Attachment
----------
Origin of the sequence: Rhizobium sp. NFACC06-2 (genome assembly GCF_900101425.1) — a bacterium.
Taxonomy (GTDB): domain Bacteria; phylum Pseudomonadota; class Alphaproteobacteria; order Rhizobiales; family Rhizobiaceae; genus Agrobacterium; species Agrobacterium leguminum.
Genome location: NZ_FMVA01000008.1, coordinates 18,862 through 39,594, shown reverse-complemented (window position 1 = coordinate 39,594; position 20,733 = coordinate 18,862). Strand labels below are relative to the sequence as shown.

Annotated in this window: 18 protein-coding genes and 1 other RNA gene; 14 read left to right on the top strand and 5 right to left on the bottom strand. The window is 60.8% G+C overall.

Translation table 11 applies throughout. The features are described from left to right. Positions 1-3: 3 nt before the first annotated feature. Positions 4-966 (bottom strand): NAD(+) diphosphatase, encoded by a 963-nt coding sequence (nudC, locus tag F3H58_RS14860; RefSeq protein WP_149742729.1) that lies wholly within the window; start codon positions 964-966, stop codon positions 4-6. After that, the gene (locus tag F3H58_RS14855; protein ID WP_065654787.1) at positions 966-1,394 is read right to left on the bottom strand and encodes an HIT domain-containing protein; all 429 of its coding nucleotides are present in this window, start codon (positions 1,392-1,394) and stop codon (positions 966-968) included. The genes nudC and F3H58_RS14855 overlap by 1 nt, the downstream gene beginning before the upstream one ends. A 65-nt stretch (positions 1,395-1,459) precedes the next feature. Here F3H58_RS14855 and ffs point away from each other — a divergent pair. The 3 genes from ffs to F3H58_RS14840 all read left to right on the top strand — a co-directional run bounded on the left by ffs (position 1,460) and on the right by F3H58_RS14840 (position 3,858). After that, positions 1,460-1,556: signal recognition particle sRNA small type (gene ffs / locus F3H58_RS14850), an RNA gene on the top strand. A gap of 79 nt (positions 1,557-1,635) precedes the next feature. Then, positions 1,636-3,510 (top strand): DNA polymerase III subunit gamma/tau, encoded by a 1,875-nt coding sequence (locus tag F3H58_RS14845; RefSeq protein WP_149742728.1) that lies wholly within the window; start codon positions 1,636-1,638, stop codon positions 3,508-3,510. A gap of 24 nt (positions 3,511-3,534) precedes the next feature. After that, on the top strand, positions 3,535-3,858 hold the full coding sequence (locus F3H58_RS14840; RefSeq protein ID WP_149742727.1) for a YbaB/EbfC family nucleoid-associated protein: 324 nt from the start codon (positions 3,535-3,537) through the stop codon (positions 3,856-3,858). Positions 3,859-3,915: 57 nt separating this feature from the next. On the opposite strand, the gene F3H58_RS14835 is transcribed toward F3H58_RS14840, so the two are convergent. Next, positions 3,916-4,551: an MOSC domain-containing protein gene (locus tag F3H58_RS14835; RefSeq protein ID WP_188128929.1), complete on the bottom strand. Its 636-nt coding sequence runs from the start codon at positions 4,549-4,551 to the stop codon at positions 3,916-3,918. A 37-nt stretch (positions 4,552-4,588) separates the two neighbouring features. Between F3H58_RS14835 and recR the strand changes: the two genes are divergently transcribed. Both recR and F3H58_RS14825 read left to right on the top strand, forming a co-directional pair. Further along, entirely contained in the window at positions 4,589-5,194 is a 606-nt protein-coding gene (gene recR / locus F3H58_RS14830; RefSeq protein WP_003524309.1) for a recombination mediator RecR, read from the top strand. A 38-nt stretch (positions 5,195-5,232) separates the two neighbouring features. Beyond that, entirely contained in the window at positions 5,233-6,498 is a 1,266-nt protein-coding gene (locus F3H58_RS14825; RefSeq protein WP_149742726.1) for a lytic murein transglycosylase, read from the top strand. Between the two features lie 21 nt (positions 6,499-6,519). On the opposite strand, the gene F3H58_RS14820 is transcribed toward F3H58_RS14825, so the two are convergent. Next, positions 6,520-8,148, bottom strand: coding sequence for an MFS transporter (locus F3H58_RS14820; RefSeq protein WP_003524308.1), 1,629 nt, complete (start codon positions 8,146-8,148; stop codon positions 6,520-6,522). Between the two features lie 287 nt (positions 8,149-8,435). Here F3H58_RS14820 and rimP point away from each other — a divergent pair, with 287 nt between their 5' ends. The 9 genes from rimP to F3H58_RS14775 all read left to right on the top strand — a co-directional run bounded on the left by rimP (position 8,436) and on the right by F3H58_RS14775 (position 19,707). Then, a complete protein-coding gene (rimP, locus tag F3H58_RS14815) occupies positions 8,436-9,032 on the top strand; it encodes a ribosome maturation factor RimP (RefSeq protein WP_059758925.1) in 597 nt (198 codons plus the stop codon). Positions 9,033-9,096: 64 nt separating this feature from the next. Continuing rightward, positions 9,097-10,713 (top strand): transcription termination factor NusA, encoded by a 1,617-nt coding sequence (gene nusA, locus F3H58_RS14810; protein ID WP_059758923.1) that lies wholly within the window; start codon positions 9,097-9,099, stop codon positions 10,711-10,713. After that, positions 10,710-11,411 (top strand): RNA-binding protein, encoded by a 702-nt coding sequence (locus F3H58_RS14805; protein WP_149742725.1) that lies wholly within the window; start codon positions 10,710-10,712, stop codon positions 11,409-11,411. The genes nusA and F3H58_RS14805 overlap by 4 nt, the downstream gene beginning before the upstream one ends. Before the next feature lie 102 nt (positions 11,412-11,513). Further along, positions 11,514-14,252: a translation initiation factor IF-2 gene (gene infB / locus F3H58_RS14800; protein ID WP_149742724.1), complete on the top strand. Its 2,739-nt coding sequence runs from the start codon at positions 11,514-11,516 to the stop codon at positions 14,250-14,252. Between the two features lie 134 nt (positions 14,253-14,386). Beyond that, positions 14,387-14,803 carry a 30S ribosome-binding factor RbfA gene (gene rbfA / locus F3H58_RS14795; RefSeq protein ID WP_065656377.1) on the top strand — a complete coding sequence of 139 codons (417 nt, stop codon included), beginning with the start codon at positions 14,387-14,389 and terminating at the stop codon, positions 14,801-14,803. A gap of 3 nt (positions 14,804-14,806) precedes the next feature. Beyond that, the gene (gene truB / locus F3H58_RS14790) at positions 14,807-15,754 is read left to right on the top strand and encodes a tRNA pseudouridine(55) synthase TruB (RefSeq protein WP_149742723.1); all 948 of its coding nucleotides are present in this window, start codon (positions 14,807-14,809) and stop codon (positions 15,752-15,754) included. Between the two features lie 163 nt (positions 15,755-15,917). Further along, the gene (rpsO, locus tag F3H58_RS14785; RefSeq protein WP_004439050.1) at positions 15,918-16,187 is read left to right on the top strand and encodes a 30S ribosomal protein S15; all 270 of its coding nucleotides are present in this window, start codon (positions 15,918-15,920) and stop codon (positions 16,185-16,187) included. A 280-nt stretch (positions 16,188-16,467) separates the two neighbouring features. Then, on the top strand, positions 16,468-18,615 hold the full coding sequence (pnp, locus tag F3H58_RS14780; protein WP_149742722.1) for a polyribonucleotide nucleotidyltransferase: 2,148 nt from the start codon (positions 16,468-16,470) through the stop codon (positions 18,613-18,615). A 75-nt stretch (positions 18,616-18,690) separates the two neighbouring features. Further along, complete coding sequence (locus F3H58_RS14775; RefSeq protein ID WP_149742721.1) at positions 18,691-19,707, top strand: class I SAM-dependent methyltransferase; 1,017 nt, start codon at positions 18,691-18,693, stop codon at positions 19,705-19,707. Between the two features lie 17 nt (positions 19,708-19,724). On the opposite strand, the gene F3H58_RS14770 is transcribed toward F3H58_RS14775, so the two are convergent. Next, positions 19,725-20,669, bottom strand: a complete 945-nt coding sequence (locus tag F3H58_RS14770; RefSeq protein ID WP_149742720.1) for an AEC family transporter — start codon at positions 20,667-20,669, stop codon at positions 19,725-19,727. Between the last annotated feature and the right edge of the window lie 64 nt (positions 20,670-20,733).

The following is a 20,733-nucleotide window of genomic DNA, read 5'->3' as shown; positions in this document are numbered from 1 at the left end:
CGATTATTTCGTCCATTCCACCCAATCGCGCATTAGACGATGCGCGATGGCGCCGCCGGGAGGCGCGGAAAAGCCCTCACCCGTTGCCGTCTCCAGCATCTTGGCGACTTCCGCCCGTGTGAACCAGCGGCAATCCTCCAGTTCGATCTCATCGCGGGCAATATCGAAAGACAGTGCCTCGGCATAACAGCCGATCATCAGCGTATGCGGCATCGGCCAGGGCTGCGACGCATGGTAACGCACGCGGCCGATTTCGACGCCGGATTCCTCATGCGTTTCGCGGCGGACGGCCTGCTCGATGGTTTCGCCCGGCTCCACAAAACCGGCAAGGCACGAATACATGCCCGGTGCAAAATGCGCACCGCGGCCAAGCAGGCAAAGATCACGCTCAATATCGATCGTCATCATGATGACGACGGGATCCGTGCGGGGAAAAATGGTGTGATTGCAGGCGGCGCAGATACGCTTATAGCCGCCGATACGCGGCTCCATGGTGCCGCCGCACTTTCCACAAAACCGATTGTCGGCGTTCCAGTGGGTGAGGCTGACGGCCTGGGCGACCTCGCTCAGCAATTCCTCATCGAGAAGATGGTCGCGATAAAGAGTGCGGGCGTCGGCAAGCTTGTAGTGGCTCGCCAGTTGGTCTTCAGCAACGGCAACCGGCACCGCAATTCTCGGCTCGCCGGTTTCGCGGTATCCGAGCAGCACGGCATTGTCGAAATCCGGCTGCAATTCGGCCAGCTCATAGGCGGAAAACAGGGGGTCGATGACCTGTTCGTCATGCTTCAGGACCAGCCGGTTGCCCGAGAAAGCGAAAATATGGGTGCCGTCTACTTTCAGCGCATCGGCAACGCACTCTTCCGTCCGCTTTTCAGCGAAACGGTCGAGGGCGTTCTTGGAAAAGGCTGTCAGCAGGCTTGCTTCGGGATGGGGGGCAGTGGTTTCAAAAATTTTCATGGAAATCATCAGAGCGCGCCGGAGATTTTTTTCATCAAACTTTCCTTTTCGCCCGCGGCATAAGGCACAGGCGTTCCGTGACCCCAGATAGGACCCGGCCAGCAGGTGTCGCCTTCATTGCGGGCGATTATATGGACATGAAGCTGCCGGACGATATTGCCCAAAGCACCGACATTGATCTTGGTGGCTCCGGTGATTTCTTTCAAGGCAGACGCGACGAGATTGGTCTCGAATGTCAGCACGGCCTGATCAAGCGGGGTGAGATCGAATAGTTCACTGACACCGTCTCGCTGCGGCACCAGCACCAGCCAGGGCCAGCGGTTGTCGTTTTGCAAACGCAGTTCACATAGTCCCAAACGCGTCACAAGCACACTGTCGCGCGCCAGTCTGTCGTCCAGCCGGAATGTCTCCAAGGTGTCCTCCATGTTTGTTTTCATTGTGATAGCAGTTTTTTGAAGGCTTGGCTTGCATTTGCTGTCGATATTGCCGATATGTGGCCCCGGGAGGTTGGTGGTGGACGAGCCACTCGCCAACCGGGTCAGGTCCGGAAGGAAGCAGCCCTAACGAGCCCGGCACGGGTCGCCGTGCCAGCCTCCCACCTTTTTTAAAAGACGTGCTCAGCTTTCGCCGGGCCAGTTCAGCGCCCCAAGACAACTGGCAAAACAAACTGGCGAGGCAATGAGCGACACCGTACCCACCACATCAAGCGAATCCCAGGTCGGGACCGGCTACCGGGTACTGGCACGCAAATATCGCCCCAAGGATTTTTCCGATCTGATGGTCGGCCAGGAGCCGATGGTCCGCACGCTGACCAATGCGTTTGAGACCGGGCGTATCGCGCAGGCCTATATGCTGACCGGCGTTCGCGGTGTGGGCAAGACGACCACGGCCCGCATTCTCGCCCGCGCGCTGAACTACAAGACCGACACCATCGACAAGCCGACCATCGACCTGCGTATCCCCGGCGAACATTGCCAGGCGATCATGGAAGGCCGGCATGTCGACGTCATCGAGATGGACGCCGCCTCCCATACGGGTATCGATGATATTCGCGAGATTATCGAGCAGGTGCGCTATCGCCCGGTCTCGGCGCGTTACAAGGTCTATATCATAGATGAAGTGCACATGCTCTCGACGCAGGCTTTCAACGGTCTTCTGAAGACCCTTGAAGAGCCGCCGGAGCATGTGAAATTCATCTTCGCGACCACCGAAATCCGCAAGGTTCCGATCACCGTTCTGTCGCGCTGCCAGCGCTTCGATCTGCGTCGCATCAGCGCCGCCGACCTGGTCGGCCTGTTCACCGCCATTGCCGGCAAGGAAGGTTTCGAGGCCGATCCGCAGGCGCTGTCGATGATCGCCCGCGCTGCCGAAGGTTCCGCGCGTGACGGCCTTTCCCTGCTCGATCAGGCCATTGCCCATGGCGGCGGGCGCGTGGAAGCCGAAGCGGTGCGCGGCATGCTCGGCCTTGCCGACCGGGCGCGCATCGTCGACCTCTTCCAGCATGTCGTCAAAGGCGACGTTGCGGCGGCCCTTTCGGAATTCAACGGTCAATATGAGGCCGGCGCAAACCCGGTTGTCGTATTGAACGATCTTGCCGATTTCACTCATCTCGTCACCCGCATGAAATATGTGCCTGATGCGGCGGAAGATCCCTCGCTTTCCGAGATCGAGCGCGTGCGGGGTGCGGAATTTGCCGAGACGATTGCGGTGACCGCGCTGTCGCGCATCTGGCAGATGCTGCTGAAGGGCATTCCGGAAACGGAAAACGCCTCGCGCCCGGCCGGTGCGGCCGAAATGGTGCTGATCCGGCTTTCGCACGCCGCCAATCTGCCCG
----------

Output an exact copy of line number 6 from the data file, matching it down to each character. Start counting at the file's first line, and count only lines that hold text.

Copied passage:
The following is a 20,733-nucleotide window of genomic DNA, read 5'->3' as shown; positions in this document are numbered from 1 at the left end: